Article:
Sunday, November 7, 2010

The New Golden Age of Documentaries

Camera, laptop, action: the new golden age of documentary

From Kevin MacDonald's examination of the YouTube phenomenon to a cab ride with Osama bin Laden's former bodyguard, cheap technology is allowing film-makers to stretch the form as never before

British documentary maker Lucy Walker

British documentary maker Lucy Walker: 'People are looking for bigger truths about the way we live'. Photograph: Lucy Walker

Right now, documentary film-making is like malaria," says Hussain Currimbhoy, curator of the Sheffield Doc/Fest, Britain's premier showcase for new documentaries from around the world. "It's a virus that's spreading fast and far and wide."

In the past week, the festival has screened 120 new documentaries – including shorts as well as feature-length films – from 26 countries. As well as fly-on-the wall documentaries about well-known figures, such as the American comedian Joan Rivers and the English playwright Alan Bennett, there were music documentaries about subjects as diverse as Elgar and Heaven 17, and biographical documentaries about the beat poet William Burroughs, the Romanian dictator Nicolae Ceausescu and a taxi driver who once worked as Osama Bin Laden's bodyguard.

This year, the festival also focused on low-budget films about everyday life and politics in the Middle East, made as Currimbhoy puts it "by people who really needed to tell their stories and can suddenly afford to do it on film". He seems genuinely excited, even by the films that have arrived on his desk unsolicited and not made it on to the festival programme.

"There is definitely a new energy out there. We are living in a moment when film-makers, and young film-makers in particular, are increasingly turning towards documentary as a way to make sense of the world they live in. They are more alert about, and suspicious of, the mainstream media and eager for a form that talks to them about real events in a real way, even if that form is often rough or even low-key. It's a very exciting and ground-breaking time for the documentary."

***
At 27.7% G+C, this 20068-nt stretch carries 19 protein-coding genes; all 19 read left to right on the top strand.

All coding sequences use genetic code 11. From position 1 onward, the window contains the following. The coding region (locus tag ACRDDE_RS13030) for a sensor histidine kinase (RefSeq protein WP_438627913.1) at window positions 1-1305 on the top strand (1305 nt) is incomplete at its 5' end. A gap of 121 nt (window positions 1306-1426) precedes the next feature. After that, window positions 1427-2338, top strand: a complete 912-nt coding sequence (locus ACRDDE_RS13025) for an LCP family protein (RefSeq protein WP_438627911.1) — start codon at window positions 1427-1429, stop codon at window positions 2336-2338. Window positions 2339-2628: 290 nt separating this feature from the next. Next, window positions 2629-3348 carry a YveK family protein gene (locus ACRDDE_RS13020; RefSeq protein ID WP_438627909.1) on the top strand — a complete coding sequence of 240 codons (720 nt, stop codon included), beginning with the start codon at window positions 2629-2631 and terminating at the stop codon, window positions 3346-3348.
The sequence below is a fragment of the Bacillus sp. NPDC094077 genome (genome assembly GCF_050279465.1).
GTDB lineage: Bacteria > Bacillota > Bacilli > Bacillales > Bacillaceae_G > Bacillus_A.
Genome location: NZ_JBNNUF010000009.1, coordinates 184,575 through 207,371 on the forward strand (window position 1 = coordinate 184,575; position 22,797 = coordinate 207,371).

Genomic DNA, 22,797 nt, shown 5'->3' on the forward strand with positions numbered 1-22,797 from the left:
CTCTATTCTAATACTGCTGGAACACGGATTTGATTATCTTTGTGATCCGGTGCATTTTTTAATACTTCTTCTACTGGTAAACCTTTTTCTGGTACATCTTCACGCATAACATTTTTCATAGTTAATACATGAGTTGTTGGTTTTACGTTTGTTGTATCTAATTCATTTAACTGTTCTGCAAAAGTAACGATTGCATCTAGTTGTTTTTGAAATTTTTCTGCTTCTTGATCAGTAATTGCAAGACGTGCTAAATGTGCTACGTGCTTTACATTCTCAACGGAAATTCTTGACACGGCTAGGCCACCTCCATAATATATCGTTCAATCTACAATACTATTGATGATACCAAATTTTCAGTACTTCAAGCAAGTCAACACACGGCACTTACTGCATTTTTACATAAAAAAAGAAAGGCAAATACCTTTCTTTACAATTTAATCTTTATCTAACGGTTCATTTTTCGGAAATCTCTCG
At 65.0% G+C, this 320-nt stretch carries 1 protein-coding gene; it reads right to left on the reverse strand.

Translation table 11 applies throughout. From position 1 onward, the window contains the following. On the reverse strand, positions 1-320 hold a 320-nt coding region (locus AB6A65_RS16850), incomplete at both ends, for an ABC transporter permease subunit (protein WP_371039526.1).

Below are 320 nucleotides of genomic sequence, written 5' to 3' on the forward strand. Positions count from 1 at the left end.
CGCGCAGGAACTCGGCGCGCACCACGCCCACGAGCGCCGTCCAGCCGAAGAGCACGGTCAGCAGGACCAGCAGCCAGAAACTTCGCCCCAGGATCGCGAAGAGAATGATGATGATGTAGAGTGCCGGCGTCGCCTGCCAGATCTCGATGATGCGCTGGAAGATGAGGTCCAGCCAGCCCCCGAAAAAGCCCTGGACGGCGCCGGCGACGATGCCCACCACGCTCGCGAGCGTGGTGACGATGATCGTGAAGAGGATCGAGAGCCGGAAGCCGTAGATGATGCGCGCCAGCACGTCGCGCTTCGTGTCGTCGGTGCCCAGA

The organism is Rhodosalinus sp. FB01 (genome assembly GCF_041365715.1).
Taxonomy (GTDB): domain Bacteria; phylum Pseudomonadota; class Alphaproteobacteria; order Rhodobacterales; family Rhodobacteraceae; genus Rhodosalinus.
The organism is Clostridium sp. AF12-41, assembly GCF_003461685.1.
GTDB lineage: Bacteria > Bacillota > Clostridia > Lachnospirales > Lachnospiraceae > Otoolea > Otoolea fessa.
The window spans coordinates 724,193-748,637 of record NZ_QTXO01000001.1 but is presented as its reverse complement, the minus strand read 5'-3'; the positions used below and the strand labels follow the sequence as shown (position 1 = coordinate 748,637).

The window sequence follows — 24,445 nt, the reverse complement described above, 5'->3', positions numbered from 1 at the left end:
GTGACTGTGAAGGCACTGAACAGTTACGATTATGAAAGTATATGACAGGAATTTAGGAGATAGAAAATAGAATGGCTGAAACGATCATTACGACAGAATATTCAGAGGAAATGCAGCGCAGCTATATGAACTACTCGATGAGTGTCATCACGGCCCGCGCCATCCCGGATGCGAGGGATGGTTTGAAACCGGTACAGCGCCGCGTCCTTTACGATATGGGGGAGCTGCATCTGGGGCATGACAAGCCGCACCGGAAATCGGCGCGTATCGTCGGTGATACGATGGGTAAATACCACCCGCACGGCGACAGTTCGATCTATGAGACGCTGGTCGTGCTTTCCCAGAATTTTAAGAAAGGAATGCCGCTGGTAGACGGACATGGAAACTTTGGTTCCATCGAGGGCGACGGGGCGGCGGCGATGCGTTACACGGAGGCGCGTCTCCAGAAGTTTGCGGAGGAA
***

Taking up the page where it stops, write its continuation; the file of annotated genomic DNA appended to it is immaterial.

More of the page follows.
This view is echoed by the young British director Lucy Walker, whose latest film, Waste Land, opened to rave reviews across America two weeks ago (the film is out here in March). It tracks the artist Vik Muniz as he travels from Brooklyn to his native Brazil to undertake an unlikely creative collaboration with the "catadores" – garbage pickers – who scavenge a living on the world's biggest garbage dump in Rio. It is a film, says Walker, about "the transformative power of art" and one that utilises the grammar of fictional film-making to tell a real-life story that is as uplifting and redemptive as any fictional feelgood movie.

"I really do think we are living in a golden age of documentary film-making," says Walker, over the phone from Los Angeles, where she is currently on a frantic promotional schedule. "There is a frustration with traditional media and a hunger for documentaries that have the stamp of integrity. The week it opened, my film was number one at the box office in terms of what they call 'per-screen average attendance'. Of all the movies playing in America, a Portuguese-language documentary about the lives of people living on a garbage dump in South America had the highest per-screen average across America. That tells me that people are looking for bigger truths about the way we live now, truths they are not getting from Hollywood or the traditional media."

To a degree, this has always been the case, but today, with the coming of affordable high-end digital camera and laptop technology, it is possible to prep, shoot and edit your own film in a fraction of the time – and the budget – it would take to make a traditional film. In many ways, cheap technology has energised film-making for a fast-forward generation who have little time for the slowness of traditional script-based film-making. "I've been in development hell for four years for a fiction film that never got made," says Walker, bullishly. "I don't have that kind of time to waste. I want to get on and make films that I think need to be made."